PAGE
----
Category Archives: 2014-03, March 2014 (Featherville)

In Praise of a Place

One of the biggest mistakes my husband Rocky and I ever made was the year we allowed our grown-up children and their friends to talk us into letting them put in their inner tubes beside the bridge near Featherville and float a section of the Boise River down to Johnson Bridge.

The problem was we could not drive alongside the river to check for “strainers,” the fallen trees or branches in the water, or for any other safety issues. Even so, we blithely waved them on their way, telling them we would meet them in two or three hours at the bridge.

After three hours had come and gone, I began worrying that something had happened. We drove every road we could find that went to the river, with no sign of any of them. My husband, granddaughter, and I drove up and down the road between the two bridges, over and over again. About five hours later, we finally found two of the boys trying to hike out to the road. They had run into several strainers and had almost drowned. Having decided enough was enough, they had begun walking. But that still left six people in the water—and we could not find them.

The problem was we could not drive alongside the river to check for “strainers,” the fallen trees or branches in the water, or for any other safety issues. Even so, we blithely waved them on their way, telling them we would meet them in two or three hours at the bridge.

After three hours had come and gone, I began worrying that something had happened. We drove every road we could find that went to the river, with no sign of any of them. My husband, granddaughter, and I drove up and down the road between the two bridges, over and over again. About five hours later, we finally found two of the boys trying to hike out to the road. They had run into several strainers and had almost drowned. Having decided enough was enough, they had begun walking. But that still left six people in the water—and we could not find them. Continue reading

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Posted on by Shirley Metts / Leave a comment

Tricks of the Trade

It was my wife’s response to a completely innocent question that got me to thinking about writing this, so blame her.

“When can I go fishing again?” I asked as I unloaded my gear after returning from my latest three-day excursion to the Lochsa River.

“Why on Earth do you think you need to go again? You’ve already learned everything there is to know about fishing. Instead, you should be mowing the lawn and fixing the leaky faucet in the bathroom sink and—”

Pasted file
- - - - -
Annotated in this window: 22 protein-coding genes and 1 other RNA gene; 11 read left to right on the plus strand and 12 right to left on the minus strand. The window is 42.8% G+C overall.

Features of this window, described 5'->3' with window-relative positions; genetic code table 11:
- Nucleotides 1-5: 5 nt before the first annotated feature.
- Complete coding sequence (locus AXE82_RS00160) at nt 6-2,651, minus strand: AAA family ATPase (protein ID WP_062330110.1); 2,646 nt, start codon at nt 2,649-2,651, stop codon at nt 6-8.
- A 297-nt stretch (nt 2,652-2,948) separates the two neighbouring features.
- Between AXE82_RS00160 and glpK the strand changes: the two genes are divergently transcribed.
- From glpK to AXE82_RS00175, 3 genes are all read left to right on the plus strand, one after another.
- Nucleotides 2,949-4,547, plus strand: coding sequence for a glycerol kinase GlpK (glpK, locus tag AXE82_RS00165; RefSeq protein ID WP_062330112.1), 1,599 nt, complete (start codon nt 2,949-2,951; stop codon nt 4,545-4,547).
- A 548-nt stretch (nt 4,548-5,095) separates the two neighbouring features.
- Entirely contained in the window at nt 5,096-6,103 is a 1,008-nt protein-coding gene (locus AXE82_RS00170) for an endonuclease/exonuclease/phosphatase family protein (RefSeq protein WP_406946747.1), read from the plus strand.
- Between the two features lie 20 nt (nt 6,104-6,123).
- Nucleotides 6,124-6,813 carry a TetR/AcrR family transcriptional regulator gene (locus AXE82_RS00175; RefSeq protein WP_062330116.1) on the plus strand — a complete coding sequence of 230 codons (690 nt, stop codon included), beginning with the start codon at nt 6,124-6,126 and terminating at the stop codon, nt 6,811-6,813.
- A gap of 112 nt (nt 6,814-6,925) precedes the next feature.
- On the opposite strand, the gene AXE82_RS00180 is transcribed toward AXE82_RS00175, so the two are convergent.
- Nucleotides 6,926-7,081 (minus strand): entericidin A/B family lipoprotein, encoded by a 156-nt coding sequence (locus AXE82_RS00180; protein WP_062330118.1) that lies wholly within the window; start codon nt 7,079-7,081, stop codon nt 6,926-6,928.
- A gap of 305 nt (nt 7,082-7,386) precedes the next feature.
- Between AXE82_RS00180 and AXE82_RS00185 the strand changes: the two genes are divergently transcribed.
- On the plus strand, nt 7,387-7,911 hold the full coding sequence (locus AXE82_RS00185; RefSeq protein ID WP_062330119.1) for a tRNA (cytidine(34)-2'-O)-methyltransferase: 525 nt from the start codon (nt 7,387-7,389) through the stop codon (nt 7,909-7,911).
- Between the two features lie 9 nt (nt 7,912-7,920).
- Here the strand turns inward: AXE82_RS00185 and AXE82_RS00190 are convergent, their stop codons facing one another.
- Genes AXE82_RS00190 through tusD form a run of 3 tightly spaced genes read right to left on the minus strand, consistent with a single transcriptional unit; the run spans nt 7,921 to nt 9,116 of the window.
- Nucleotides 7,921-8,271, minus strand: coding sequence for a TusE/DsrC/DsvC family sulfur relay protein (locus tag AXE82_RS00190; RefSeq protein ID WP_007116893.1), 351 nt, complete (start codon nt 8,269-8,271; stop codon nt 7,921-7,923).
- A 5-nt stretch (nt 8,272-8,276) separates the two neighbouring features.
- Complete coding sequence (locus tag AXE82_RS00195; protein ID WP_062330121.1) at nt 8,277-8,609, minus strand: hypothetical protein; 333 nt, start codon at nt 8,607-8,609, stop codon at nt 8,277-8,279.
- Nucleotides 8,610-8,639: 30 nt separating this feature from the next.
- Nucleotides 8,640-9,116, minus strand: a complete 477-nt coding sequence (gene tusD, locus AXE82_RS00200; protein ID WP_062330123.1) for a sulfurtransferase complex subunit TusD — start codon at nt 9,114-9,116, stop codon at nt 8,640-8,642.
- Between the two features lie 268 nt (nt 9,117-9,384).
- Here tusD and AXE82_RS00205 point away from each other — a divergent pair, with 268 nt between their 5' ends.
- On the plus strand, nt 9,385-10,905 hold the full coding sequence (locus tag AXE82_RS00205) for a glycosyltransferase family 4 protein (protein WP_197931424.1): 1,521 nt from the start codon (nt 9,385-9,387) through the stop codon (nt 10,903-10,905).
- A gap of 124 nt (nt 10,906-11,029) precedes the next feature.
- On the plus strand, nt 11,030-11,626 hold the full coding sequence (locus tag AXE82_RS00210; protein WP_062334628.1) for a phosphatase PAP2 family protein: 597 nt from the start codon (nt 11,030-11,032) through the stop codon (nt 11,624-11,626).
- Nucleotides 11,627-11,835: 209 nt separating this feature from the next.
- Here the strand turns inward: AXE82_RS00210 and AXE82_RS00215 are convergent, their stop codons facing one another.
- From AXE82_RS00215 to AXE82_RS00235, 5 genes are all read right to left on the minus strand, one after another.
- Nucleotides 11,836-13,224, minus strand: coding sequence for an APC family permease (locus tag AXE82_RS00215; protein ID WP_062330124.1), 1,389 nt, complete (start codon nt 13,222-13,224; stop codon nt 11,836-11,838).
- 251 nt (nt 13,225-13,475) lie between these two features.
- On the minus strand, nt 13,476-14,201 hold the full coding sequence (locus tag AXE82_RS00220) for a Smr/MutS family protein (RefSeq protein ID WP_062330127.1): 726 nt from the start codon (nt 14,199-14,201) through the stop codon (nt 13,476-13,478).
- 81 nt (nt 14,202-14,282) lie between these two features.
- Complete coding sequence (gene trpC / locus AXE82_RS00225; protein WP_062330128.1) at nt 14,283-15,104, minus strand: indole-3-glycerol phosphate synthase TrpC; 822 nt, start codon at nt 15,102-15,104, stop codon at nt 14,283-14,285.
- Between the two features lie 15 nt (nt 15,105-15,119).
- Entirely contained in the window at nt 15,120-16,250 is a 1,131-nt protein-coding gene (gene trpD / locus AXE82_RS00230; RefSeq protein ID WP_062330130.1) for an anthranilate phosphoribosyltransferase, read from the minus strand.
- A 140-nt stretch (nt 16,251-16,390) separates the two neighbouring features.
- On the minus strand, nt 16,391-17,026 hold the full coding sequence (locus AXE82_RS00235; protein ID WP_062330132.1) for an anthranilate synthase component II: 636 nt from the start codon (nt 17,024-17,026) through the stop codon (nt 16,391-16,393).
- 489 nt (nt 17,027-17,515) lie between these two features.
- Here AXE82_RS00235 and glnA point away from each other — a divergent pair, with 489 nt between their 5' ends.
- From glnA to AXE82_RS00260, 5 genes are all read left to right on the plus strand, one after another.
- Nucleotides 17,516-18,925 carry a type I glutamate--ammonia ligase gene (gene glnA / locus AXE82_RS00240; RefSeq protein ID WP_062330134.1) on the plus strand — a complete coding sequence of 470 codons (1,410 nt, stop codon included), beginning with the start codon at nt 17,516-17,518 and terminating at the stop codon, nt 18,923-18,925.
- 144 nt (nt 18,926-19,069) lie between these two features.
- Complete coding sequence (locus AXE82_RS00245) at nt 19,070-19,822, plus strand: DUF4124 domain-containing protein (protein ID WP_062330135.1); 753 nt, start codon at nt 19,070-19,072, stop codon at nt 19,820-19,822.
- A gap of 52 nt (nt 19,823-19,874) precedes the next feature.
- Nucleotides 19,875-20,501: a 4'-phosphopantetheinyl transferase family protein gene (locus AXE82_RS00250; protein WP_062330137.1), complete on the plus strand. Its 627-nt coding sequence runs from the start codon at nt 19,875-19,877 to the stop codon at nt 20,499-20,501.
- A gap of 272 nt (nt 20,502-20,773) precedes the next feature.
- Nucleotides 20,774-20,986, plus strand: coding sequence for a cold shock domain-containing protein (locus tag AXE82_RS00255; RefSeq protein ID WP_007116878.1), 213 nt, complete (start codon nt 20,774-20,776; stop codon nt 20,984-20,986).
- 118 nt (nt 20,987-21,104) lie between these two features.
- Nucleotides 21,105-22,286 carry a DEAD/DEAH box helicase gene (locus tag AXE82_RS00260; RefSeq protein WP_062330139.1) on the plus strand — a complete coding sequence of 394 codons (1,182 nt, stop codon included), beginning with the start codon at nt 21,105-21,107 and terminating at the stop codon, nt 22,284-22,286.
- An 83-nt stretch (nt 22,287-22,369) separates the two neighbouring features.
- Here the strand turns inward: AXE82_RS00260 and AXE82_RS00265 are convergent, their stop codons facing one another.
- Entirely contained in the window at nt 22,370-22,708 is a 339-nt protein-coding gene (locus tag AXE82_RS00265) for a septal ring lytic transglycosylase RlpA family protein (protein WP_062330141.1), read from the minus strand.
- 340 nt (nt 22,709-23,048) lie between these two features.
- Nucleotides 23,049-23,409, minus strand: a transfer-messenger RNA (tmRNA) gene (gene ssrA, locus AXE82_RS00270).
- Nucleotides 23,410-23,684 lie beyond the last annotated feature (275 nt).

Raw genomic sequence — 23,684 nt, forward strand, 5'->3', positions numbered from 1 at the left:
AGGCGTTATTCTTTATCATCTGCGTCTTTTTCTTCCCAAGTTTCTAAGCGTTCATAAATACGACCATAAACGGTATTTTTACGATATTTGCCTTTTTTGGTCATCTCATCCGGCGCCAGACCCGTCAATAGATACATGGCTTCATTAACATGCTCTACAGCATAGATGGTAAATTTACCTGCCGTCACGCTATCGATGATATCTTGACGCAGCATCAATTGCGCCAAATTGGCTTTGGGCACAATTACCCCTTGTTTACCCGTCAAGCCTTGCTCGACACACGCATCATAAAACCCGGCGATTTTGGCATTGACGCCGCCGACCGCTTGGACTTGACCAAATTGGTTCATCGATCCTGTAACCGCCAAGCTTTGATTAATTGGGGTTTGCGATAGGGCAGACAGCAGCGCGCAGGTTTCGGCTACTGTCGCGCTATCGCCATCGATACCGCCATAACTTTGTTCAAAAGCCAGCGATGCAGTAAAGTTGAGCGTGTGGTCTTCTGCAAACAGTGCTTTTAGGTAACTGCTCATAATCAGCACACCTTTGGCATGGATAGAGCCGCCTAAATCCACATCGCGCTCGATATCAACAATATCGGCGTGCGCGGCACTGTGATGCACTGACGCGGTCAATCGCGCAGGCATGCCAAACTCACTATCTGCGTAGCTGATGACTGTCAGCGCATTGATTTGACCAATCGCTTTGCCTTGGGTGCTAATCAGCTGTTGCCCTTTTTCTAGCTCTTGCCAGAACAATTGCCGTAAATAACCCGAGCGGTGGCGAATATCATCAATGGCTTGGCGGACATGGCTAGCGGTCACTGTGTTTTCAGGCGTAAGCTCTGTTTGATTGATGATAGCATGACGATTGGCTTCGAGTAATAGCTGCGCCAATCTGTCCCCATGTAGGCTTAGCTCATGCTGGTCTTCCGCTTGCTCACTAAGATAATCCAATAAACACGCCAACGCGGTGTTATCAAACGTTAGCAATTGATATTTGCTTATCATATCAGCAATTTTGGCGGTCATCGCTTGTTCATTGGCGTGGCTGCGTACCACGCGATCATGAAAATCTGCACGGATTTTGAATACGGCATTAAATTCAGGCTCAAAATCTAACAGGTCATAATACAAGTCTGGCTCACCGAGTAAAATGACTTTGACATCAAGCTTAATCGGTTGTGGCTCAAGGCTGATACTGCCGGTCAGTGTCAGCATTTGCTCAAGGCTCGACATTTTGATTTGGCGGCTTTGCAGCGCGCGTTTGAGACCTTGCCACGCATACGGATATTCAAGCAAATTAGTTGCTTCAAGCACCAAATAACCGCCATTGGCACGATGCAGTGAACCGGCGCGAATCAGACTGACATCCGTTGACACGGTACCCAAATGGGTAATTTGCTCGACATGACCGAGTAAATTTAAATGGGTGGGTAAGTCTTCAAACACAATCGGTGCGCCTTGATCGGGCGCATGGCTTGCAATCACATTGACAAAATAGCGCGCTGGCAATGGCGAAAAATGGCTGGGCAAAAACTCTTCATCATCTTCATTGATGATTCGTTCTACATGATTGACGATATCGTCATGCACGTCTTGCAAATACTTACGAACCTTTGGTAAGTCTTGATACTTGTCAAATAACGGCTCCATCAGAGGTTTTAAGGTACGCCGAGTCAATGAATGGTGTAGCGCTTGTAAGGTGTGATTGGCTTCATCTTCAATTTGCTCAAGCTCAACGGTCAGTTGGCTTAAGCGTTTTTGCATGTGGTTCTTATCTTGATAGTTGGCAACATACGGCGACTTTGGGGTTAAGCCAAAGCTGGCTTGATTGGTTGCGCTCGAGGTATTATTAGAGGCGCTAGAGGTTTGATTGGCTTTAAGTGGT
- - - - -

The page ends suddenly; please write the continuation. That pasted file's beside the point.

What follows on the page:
If there’s anything I have learned in the past almost-sixty years, it’s how to tune her out when she begins talking like that. The more I thought about her answer, though, the more I returned to her statement that I know everything about fishing. Of course I don’t. Who does? But I do believe that I’ve gained more than a little bit of information about the sport in the past seventy-five years. I expect to be at it for another twenty-five or thirty years, too, but this might be a good time to jot down some of what I’ve learned. So here, for the first time in print, are a few of my tricks of the trade.

A major problem is knowing where to start, of course. Another will be knowing when to stop. I won’t describe how I became involved with fishing. For one thing, the first fish I ever caught was purely an accident (which describes a large percentage of what I’ve caught since then, as well), and because accidents can’t be planned, the details aren’t important.

Nor will I spell out precisely how to choose rods and reels and lines and lures, and how to read water and tie flies and so on. Those are the subjects of umpteen zillion books and videos and TV programs intended for folks at the two extremes of the fishing spectrum: those who don’t know which end of the long stick to tie the string to, and those who would bypass a fishing safari to Chile or New Zealand in favor of a month-long workshop on tying Royal Coachman flies on #38 hooks.

So I guess I’ll have to zero in on the subtler things that make me the guy that people point at and say, “See that guy in the orange hat? Somebody told me once that he’s a pretty good fisherman.” (I started that rumor many years ago, and it really caught on.) Continue reading

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Posted on by Les Tanner / Leave a comment

Got Books?

Two of my favorite essayists are David Sedaris and Joel Stein. But I have a problem with them. When I read them I find myself thinking, “Dang, now I can’t write about that and that’s an idea I know I could’ve come up with, had I not picked up that dumb book.”

For this reason, and others, I think reading is overrated. I mean, it’s something I’ve been doing for a half a century, and where has it gotten me? I’ll tell you where, not very far. Today, I work just two blocks from the old Carnegie Library in Idaho Falls where Mom used to deposit me while she “ran errands.” I think she thought she was investing in my future. Fat chance.

Andrew Carnegie took a chance on me, and a few others, by investing in libraries. In the early 1900s, his foundation provided grant monies to build more than 2,500 libraries, eleven of them here in Idaho, nine of which are still standing, and three that still have aisles of books for browsing and borrowing. Continue reading

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Posted on by Steve Carr / Leave a comment

The River in Stone

Last fall I was inspired to check out the petroglyph called Map Rock, which is a fairly famous landmark to folks around Melba in Canyon County just south of Nampa, where I was born.